Global Variables and PHPUnit
In PHP, global variables work like this:
- A global variable
$foo = 'bar';is stored as
$GLOBALS['foo'] = 'bar';.
$GLOBALSis a so-called superglobal.
- Superglobals are built-in variables that are always available in all scopes.
- In the scope of a function or method, you may access the global variable
$fooby either directly accessing
$GLOBALS['foo']or by using
global $foo;to create a local variable with a reference to the global variable.
It is hard to test code that uses singletons. The same is true for code that uses global variables.
Typically, the code you want to test is coupled strongly with a global variable and you cannot control its creation. An additional problem is the fact that one test's change to a global variable might break another test.
By default, PHPUnit runs your tests in a way where even changes to global and super-global variables (such as
$GLOBALS) do not affect other tests.
The implementation of the backup and restore operations for the global and super-global variables uses
unserialize(). Objects of some classes that are provided by PHP itself, such as
PDO, cannot be serialized and the backup operation will break when such an object is stored in the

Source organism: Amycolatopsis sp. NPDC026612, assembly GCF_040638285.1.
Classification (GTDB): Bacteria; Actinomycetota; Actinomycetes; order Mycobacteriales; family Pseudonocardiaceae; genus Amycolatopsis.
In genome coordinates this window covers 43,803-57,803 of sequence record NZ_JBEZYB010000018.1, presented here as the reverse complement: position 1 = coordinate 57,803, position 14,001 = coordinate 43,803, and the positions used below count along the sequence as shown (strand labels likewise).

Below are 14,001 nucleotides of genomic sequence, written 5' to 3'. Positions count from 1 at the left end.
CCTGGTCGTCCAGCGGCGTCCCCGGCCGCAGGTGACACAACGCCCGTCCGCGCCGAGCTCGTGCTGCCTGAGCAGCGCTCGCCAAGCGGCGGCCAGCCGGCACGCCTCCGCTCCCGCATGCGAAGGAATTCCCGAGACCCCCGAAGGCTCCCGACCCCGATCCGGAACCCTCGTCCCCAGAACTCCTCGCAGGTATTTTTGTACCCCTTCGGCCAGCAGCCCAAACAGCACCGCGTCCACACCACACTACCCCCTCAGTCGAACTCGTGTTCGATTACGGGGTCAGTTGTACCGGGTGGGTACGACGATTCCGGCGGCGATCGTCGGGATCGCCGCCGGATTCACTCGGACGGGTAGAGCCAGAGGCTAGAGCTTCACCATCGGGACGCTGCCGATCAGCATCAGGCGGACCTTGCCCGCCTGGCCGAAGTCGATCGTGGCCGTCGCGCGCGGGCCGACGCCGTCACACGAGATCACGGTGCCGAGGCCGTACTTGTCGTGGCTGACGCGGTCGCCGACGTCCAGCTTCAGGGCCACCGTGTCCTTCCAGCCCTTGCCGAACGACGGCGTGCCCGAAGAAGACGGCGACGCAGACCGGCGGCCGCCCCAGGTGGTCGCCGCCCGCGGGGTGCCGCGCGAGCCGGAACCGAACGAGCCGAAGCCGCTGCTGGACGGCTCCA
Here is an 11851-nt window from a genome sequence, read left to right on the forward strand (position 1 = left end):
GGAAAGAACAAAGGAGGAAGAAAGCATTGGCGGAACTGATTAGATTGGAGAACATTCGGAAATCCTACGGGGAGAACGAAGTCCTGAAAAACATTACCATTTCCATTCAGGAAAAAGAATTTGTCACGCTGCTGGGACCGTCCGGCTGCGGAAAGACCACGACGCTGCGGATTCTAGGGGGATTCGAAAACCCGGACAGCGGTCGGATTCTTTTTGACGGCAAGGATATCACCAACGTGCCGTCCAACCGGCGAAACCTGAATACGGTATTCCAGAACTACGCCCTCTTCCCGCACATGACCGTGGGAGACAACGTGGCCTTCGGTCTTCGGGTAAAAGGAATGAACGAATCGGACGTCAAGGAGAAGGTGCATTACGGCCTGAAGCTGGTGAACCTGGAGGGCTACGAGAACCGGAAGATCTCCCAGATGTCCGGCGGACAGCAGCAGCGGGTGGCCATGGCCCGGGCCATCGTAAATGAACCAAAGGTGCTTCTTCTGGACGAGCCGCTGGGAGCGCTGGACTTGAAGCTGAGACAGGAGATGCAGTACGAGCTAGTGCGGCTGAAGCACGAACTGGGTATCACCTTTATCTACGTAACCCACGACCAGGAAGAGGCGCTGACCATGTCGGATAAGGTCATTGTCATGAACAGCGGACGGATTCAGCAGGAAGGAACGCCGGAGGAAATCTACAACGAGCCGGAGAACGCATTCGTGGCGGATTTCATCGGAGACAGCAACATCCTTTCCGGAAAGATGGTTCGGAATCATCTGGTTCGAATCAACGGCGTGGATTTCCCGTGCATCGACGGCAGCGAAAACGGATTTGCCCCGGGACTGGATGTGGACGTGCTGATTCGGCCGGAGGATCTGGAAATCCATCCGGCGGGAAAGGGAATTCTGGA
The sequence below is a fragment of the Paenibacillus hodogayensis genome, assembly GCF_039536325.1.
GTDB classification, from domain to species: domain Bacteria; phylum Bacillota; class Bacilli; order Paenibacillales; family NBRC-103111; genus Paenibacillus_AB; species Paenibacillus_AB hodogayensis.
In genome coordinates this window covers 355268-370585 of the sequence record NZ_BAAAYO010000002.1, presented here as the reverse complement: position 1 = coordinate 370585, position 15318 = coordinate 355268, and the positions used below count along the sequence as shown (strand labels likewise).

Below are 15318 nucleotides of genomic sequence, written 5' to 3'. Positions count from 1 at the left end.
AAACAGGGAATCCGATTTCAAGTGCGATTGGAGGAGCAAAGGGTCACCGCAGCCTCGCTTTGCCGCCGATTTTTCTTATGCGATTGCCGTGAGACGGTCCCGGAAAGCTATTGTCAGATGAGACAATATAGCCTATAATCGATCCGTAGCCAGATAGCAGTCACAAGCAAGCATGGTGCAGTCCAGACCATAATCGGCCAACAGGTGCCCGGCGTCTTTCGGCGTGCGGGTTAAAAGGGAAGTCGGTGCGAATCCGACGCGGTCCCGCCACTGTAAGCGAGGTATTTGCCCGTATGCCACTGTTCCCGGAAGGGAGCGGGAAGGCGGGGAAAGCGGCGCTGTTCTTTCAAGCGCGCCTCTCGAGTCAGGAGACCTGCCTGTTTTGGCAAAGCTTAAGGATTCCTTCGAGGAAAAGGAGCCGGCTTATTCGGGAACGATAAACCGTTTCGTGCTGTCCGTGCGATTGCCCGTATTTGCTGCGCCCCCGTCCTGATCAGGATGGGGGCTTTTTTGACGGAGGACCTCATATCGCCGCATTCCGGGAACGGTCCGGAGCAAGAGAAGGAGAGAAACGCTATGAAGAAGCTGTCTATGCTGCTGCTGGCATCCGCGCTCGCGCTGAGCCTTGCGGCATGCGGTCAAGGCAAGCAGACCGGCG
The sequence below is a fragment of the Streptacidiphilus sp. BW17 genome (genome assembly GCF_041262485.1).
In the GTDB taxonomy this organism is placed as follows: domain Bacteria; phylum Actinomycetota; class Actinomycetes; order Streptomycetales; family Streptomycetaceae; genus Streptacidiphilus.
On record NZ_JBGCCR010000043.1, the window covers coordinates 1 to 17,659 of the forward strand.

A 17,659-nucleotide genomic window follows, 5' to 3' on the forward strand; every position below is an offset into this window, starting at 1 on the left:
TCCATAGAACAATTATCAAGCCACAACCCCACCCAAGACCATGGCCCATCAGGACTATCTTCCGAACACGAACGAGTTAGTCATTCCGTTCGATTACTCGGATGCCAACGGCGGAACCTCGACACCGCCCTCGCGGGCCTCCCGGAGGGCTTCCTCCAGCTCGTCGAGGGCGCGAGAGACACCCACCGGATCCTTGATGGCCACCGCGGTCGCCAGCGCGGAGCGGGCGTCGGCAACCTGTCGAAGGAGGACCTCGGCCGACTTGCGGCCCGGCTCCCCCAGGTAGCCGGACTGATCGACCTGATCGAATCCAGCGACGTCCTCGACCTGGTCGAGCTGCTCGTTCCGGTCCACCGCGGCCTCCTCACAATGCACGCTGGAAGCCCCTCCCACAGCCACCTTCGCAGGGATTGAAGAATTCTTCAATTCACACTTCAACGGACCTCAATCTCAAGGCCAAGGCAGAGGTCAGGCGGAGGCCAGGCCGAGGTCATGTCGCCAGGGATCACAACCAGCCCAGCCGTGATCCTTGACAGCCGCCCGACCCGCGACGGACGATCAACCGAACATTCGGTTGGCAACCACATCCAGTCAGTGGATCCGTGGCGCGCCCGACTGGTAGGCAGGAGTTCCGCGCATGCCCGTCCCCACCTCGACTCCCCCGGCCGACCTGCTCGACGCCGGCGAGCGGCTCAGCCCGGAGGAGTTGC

$GLOBALS array, for instance.
The backup and restore operations for the global and super-global variables can be disabled like this:
class MyTest extends PHPUnit_Framework_TestCase
protected $backupGlobals = FALSE;
Please note that setting the
$backupGlobals attribute inside the
setUp() method, for instance, has no effect.
Starting with PHPUnit 3.3, the configuration of the
$GLOBALS isolation is also supported on the
TestSuite level. See ticket #497 for details.
Starting with PHPUnit 4.0, there will be support for running each test in a separate PHP process. Among other benefits, this will allow for testing singletons in an isolated environment.